Before you do anything, analyze which services are fully loaded and which ones are underutilized. You can minimize underutilization by dividing the system in such a way that the heavily loaded services are located in the cloud separately from the partially loaded ones.

Then decide which parts of the system can be realized based on the existing service platforms, since there are many out-the-box services perfectly suited for standard solutions. If you optimize architecture first, the cloud will turn out to be cheaper than paying for the operating time of a dedicated server. To help you with that I’ve prepared a list of the most typical out-the-box recipes you can use for this purpose:

  • Move static resources to CDN — this will take some load off your application servers.
  • Use platform-provided infrastructure components like load balancers, message queues, caching services instead of deploying extra server instances for them.
  • Replace rarely used routines and services by serverless handlers (from AWS Lambda or Azure Functions) – this will make you pay for computation resources they consume rather than idle time. This may include:
  • Data batch processing operations
  • Scheduled / background routines (sending of emails, SMS, messages to external systems, etc.).
  • The same can be done for simple backend services with sporadic load and / or tolerant to response time.

For more services, check out these resources:

AWS: https://aws.amazon.com/products/

Azure: https://azure.microsoft.com/en-us/services/

3. Calculate infrastructure costs in the cloud

The notorious price question is hard to answer with calculations easily swayed both sides, depending on which “party” you are voting for, on premise or cloud. Infrastructure costs include the costs of the servers used, resources costs, equipment wear and tear, equipment failure and disposal, and many others. To estimate your costs use tools like the AWS Simple Monthly Calculator.

Don’t be surprised if your calculations show a 3 times drop in costs. If you follow the steps in the sections above, that’s exactly what you should get. Let’s take an example where it’s easy to see how this happens. Imagine you have a system that was initially designed as on-premises. Let’s even say this is a very busy system with the data volume of 10+ TB, an 8 000 000+ events/day update rate and a 30 000 events/min throughput. You need to migrate this system to the cloud. You will migrate in two steps: first, you will rewrite infrastructure components to benefit from serverless services; second, you will choose the best out-the-box cloud services. By optimizing and reengineering infrastructure, you will be able to implement with fewer languages. By using serveless services, you will see a dramatic cut in costs. Automated scaling, simplified development/support and resources optimization will be other perks of the migration.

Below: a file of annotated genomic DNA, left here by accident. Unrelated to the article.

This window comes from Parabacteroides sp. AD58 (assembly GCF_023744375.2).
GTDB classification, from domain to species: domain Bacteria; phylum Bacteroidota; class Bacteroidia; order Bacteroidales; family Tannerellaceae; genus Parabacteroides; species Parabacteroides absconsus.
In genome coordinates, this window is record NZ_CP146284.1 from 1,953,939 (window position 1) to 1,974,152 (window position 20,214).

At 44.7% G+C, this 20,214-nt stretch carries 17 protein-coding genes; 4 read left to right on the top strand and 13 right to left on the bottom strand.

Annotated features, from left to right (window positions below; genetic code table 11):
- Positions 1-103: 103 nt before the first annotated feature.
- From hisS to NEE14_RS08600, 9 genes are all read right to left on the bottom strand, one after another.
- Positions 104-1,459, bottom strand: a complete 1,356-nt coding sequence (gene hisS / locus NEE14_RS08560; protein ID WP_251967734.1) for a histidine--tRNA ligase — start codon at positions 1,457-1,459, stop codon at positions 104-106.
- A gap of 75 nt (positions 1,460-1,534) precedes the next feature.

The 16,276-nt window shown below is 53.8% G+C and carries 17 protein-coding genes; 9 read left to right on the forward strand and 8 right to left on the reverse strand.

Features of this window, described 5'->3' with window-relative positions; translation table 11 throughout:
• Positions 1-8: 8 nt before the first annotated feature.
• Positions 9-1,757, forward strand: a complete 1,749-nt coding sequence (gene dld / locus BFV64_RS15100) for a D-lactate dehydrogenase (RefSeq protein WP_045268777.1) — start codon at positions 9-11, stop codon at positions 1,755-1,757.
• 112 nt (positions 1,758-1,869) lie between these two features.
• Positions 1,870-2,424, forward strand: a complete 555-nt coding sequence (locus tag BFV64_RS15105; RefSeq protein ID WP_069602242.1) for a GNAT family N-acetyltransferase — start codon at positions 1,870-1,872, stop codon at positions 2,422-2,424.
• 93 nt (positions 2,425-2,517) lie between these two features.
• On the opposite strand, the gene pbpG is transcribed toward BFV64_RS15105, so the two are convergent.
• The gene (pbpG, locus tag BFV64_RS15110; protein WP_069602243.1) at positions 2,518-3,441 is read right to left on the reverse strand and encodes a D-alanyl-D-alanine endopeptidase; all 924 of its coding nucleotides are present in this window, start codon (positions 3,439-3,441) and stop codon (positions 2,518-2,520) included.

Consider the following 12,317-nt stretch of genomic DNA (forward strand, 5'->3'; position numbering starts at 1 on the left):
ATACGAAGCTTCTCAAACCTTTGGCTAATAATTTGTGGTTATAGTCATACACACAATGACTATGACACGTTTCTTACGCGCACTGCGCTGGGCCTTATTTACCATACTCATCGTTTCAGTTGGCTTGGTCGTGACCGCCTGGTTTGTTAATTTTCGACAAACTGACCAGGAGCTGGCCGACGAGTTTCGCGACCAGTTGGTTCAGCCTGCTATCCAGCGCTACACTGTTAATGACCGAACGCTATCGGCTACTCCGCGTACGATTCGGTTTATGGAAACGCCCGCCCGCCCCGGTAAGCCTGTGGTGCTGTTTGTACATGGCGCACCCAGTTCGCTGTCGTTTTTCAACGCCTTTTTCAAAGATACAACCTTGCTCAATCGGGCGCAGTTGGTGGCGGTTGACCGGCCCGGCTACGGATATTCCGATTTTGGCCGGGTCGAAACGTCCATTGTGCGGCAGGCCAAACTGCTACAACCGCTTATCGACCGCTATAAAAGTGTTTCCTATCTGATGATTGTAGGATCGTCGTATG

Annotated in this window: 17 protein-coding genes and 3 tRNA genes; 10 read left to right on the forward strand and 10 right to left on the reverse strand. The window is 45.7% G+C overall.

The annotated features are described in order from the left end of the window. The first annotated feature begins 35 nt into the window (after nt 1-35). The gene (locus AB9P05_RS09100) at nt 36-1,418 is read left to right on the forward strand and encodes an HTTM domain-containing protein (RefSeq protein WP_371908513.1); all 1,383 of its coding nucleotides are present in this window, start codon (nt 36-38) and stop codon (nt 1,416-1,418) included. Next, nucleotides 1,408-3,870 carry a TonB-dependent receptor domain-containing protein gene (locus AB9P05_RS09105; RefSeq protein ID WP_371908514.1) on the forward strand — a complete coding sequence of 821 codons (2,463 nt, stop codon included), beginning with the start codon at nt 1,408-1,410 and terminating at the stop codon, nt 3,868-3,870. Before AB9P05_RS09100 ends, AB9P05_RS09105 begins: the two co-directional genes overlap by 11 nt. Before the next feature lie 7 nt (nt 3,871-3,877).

4. Protect your data

For security reasons certain economic sectors are not ideal for cloud migration: bank and finance, government, insurance, health and so on. However, many startups that work with any kind of sensitive data do host their systems in the cloud. Since their budgets don’t allow them to hire top security experts on premises, they make deals with cloud providers about a certain level of services focused on security.

Not only struggling businesses are favoring the cloud. Even big budget players are migrating, but not without taking certain precautions. For instance, more and more government agencies as well as other large organizations are warming up to the cloud, opting for a hybrid model where they store parts of their data in the cloud, safeguarding their organizations from attacks by observing strict user access limits and using government firewalls. Even with multiple security concerns, it’s possible to move to the cloud if you observe the distribution of client/provider responsibilities in this complicated process: